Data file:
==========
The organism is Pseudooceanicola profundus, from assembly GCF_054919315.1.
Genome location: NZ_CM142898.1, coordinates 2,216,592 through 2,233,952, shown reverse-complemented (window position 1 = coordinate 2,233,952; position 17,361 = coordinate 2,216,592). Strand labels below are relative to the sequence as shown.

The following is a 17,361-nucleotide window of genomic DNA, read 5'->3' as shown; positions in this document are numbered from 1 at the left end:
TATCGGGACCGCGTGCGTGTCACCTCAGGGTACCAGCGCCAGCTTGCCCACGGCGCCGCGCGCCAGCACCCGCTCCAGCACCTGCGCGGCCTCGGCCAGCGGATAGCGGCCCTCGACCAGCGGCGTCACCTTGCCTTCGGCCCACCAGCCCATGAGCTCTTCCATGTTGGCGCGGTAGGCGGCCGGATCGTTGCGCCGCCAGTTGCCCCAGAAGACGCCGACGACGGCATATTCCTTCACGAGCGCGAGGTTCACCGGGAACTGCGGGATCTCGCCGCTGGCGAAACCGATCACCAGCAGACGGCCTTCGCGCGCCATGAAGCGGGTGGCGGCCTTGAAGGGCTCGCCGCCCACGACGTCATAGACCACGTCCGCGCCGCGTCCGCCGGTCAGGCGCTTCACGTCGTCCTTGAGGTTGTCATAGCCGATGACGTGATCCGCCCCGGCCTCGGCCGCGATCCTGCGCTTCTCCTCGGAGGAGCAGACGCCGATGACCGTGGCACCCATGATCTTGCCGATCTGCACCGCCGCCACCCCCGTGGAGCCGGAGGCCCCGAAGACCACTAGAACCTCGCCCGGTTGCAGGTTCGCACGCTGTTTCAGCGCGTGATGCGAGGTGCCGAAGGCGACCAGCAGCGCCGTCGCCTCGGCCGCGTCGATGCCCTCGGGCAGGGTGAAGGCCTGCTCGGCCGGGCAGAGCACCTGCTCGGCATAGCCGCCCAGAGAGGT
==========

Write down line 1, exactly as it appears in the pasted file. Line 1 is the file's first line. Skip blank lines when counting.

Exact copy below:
The organism is Pseudooceanicola profundus, from assembly GCF_054919315.1.